Table of Contents Author Guidelines Submit a Manuscript
Mediators of Inflammation
Volume 2, Issue 3, Pages 225-228

Enhanced levels of leukotriene B4 in synovial fluid in Lyme disease

1University Children's Hospital, Im Neuenheimer Feld 150, Heidelberg 6900, Germany
2Untere Hofstatt, Kraichtal 7527, Germany
3Institute of Hygiene, Im Neuenheimer Feld 324, Heidelberg 6900, Germany

Received 20 January 1993; Accepted 22 March 1993

Copyright © 1993 Hindawi Publishing Corporation. This is an open access article distributed under the Creative Commons Attribution License, which permits unrestricted use, distribution, and reproduction in any medium, provided the original work is properly cited.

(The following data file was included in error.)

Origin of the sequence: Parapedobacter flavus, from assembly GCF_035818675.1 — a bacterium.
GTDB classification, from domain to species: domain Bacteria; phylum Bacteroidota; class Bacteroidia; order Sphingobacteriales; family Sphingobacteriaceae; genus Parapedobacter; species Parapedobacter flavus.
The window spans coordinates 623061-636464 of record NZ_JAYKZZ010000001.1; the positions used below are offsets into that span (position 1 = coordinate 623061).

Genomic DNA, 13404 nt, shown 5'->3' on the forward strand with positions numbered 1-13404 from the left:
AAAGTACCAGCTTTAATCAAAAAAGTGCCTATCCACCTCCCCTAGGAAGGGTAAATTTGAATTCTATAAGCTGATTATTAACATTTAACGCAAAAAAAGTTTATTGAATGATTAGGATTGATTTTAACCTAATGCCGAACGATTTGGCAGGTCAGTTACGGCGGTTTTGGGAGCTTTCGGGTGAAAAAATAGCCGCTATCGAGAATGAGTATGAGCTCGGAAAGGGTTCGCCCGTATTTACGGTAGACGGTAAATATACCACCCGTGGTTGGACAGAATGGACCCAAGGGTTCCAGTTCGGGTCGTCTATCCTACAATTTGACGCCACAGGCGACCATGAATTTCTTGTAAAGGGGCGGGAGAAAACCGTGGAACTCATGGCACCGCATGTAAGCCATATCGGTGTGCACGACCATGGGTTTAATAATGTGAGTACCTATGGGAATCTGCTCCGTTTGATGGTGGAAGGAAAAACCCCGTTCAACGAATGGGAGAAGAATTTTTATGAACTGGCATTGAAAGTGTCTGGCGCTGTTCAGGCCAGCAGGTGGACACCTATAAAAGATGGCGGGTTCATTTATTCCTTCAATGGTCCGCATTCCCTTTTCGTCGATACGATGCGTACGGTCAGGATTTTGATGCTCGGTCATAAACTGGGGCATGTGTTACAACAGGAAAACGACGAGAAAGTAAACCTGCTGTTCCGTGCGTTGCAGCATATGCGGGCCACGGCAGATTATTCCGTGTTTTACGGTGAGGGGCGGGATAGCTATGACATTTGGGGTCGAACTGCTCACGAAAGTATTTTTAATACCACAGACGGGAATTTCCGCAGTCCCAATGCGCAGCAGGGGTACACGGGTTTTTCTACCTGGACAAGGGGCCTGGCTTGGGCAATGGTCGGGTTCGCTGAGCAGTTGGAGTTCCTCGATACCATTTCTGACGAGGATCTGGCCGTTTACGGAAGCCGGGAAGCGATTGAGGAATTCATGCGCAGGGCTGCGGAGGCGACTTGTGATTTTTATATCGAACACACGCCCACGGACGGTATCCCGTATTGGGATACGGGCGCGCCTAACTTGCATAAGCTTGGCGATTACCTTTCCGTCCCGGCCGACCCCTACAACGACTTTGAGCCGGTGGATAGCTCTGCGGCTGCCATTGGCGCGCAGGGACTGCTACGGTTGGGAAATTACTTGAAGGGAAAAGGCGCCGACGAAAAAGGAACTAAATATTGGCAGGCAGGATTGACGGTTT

The purpose of this study was to evaluate the potential role of LTB4 and cysteinyl leukotrienes in Lyme disease (LD). Therefore, a total number of 34 patients divided into four groups was studied. The patients were classified as having Lyme arthritis (n = 7) or Lyme meningitis (n = 10), and as control groups patients with a noninflammatory arthropathy (NIA) (n = 7) and healthy subjects (n = 10). LTB4 as well as LTC4 secretion from stimulated polymorphonuclear leukocytes (PMNL) from all groups of patients showed no statistical differences. LTB4 levels in synovial fluid were significantly increased in patients with Lyme arthritis (median 142 ng/ml, range 88–296) when compared to the control subjects with NIA (median 46 ng/ml, range 28–72) (p < 0.05). No statistical difference of urinary LTE4 levels between all the different groups of patients was observed. These results show that cysteinyl leukotrienes do not play an important role in the pathogenesis of LD. In contrast to previous findings in rheumatoid arthritis, LTB4 production from stimulated PMNL was not found to be increased in LD. However, the significantly elevated levels of LTB4 in synovial fluid of patients with Lyme arthritis underline the involvement of LTB4 in the pathogenesis of this disease.